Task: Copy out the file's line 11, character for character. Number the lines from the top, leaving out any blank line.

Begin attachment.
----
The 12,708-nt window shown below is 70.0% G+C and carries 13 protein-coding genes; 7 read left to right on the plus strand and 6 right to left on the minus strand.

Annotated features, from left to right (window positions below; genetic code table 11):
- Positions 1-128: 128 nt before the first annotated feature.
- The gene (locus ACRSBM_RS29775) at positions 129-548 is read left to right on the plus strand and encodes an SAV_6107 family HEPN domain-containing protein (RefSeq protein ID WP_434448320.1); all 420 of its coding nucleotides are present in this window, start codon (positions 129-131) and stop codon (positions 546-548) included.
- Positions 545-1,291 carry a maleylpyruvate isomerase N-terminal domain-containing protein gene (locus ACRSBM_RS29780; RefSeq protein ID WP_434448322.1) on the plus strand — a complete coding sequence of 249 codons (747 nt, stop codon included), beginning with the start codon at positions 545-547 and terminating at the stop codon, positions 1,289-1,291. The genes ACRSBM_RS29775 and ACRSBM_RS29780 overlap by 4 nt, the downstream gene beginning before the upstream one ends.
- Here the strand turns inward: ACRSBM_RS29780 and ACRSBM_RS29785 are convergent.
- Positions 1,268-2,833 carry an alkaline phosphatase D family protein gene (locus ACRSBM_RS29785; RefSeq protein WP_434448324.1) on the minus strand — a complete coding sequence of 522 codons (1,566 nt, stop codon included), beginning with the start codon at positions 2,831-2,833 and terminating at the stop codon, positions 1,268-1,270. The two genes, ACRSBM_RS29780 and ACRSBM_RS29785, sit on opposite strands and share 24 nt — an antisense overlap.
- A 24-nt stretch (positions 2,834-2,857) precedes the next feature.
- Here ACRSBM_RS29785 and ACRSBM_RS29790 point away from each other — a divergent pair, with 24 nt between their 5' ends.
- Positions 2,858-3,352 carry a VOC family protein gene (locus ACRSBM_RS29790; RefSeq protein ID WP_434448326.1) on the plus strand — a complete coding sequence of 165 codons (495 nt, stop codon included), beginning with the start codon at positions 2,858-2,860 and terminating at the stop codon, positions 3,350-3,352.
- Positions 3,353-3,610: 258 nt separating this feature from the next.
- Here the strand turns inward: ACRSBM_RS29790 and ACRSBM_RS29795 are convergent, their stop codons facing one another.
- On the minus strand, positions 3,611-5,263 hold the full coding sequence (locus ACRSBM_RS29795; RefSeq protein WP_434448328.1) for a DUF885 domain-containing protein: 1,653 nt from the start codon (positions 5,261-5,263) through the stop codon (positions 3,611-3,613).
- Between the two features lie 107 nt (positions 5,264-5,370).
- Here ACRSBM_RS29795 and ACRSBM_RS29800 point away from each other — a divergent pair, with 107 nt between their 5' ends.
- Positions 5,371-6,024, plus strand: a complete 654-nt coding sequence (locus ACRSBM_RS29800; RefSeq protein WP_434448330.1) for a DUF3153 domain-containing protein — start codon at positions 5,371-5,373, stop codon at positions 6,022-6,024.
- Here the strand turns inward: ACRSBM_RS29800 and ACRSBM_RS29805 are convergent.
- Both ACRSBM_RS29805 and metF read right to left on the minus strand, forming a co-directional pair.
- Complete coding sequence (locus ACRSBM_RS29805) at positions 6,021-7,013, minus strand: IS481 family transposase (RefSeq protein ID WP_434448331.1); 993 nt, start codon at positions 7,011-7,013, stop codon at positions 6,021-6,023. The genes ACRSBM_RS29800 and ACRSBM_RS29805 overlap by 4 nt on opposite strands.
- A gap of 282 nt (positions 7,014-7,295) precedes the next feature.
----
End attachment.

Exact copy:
- Positions 3,353-3,610: 258 nt separating this feature from the next.